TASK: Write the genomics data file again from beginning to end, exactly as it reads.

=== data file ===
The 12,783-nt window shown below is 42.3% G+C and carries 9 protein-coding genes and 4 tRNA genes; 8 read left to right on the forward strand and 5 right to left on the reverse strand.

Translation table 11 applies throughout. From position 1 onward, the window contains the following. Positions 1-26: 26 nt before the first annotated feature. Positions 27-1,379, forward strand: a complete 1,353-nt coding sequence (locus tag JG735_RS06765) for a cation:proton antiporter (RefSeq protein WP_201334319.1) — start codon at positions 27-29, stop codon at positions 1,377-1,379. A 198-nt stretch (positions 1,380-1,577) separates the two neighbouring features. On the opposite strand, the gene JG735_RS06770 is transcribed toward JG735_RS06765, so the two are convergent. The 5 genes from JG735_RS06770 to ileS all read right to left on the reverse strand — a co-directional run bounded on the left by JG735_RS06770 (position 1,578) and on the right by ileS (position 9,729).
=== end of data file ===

The 12,783-nt window shown below is 42.3% G+C and carries 9 protein-coding genes and 4 tRNA genes; 8 read left to right on the forward strand and 5 right to left on the reverse strand.

Translation table 11 applies throughout. From position 1 onward, the window contains the following. Positions 1-26: 26 nt before the first annotated feature. Positions 27-1,379, forward strand: a complete 1,353-nt coding sequence (locus tag JG735_RS06765) for a cation:proton antiporter (RefSeq protein WP_201334319.1) — start codon at positions 27-29, stop codon at positions 1,377-1,379. A 198-nt stretch (positions 1,380-1,577) separates the two neighbouring features. On the opposite strand, the gene JG735_RS06770 is transcribed toward JG735_RS06765, so the two are convergent. The 5 genes from JG735_RS06770 to ileS all read right to left on the reverse strand — a co-directional run bounded on the left by JG735_RS06770 (position 1,578) and on the right by ileS (position 9,729).